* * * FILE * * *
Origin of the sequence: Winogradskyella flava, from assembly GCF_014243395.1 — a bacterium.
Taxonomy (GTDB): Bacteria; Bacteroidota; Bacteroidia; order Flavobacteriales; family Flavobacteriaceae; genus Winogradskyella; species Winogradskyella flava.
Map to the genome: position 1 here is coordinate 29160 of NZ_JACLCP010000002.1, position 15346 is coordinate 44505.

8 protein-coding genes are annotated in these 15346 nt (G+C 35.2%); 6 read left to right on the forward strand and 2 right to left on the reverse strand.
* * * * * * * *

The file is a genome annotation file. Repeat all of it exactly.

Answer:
Origin of the sequence: Winogradskyella flava, from assembly GCF_014243395.1 — a bacterium.
Taxonomy (GTDB): Bacteria; Bacteroidota; Bacteroidia; order Flavobacteriales; family Flavobacteriaceae; genus Winogradskyella; species Winogradskyella flava.
Map to the genome: position 1 here is coordinate 29160 of NZ_JACLCP010000002.1, position 15346 is coordinate 44505.

8 protein-coding genes are annotated in these 15346 nt (G+C 35.2%); 6 read left to right on the forward strand and 2 right to left on the reverse strand.